The first was a car accident. I had been driving all around central Indiana a day in mid-December and was headed home. It was early evening – dark and raining. Visibility was bad and I was concerned about getting into an accident. I had a fleeting thought that I might get rear-ended, but it was just that – a fleeting thought. It occurred to me and then I moved on to other thoughts. I had been in a rear-end collision on a similar dark and rainy night in October, so I attributed it to that connection.

The car in front of me stopped on the four lane, busy road to turn left. I wasn’t able to pull past her into the right lane so I waited for her to turn. After a few moments I heard a screeching sound and then BOOOOOM! someone crashed into me from behind hitting me so hard that I crashed into the car in front of me and hit my knees on the dashboard. It wasn’t until later that I remembered the fleeting thought of the rear-end collision. Could I have avoided it if I had known it for a premonition? I’m not sure what I could have done.

The second premonition was about my nephew breaking his arm. Over Christmas I went to California to visit my brother and his family and to watch his two kids while he and his wife took a little ‘adults only’ vacation. My niece and nephew and I were having a great time on our ‘Auntventures’ going to museums, roller skating and going to the movies and the library – they love to read!! My brother suggested I drop them off at a bouncy-house play center on Friday evening so I could have a few hours to myself. I remember thinking – ‘Ben is going to break his arm’. Again, it was hardly even a solid thought, just a fleeting idea. I dropped them off and went into the little town to shop and have dinner.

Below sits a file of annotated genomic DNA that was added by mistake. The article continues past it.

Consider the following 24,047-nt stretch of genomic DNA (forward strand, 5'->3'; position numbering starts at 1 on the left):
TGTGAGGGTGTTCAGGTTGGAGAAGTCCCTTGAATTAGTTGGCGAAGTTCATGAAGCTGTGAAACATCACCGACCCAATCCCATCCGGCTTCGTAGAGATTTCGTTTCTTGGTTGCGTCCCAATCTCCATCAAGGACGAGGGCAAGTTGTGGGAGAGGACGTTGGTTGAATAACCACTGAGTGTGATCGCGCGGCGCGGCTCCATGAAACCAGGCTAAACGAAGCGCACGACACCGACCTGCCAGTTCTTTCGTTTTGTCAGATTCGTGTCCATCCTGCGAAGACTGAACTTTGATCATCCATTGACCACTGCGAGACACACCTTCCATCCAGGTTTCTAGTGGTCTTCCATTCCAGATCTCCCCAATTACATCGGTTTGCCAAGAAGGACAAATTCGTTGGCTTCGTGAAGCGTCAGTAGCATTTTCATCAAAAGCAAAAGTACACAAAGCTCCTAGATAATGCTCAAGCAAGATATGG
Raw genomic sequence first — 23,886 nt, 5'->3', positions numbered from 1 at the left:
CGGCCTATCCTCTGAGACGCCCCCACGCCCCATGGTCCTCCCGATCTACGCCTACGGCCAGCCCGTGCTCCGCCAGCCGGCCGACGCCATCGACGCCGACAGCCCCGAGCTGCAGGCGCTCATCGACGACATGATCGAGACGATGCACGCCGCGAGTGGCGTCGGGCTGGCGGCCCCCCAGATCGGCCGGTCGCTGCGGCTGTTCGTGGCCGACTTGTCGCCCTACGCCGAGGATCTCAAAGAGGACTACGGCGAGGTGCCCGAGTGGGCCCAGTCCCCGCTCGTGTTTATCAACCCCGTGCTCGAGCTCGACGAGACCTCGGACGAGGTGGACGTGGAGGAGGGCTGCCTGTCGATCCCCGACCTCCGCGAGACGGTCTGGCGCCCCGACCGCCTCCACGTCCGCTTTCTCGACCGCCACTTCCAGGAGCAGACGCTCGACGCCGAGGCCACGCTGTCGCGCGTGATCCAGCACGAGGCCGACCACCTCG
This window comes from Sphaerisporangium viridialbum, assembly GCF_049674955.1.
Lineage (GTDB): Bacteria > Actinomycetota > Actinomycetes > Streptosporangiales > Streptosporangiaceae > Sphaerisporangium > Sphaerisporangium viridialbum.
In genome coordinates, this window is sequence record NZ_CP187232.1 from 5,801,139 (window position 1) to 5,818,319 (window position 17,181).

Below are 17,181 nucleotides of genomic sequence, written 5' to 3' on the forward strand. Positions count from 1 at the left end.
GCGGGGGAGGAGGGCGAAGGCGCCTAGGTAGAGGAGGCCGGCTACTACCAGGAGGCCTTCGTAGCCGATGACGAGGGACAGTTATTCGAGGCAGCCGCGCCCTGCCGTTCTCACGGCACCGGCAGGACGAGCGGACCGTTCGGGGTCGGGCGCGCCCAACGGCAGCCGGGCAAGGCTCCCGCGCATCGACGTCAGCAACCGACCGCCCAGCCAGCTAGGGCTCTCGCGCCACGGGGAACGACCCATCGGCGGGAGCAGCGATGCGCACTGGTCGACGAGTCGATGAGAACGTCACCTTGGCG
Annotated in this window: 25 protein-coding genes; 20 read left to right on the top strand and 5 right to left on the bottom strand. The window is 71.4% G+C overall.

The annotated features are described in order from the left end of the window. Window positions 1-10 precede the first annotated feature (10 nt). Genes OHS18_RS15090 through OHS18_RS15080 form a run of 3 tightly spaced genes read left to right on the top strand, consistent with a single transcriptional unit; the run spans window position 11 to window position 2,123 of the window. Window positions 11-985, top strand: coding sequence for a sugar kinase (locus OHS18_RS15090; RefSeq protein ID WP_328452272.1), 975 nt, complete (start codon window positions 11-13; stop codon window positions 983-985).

Midway through my dinner and into my second glass of wine I got the call. I thought – ‘here it is’ – before I answered. Ben may have broken his arm, they said. When I got there I was met with a fire truck, ambulance and police car all with lights flashing. He did in fact break his arm pretty badly, but I’m happy to report that the cast was just removed last week and he is healing beautifully!

What if I had paid closer attention to my intuition or premonition and not taken them to the play center? Would Ben not have broken his arm? Probably. Was it really a premonition or just me thinking of a possible likely scenario? The doctor who treated him said they see kids with broken bones from those bouncy houses all the time.

In The Field, Eric has frightening dreams that he doesn’t know what to do with. Is he connecting with The Field? The Collective Consciousness? Was I? What do you think?

Clean, Renewable Energy

One of the themes of The Field is the benefits of clean, renewable energy sources versus burning fossil fuels or using nuclear energy. In my research for the book I was surprised to learn that France generates 76% of its energy from nuclear plants and 14% from hydropower. This was a conscious decision for France to become energy independent after the 1970’s Mid-East Energy Crisis. While I’m not a particular fan of nuclear energy and the resulting radioactive waste and potential for reactor breach, it is a clean source of energy.

I recently read that Germany made a decision after Japan’s Fukushima disaster in 2011 to shut down all its nuclear power plants by 2022. See article in the LA Times. Germany also decided to close all of its coal plants by 2038 and to spend millions mitigating the impact on the coal regions. This is the kind of energy leadership we need.

Central Indiana is dotted with wind farms which I find surprising in the coal belt. Both major north-south highways to the east and west of the state pass through giant wind turbines. The one near I-65 is the largest east of the Mississippi.

Kind-of makes me proud to live in Indiana.

Midwestern Beauty – Research for The Field

The subtle beauty of the Midwest features prominently in The Field. I love the big sky and clouds arching over the plains. One of the places Eric and Renee visit is an actual place from my childhood – The Skokie Lagoons. Of course it’s fictionalized in the book, but the inspiration is located in Glencoe and Winnetka, IL where I grew up.

The Skokie Lagoons

It’s a marshy area that was turned into lagoons by the Civilian Conservation Corp in the 1930’s and is now a wooded recreation destination area. It’s such a beautiful area I wanted to include it in my book.

What do you love about the Midwest scenery? What is one of your favorite places?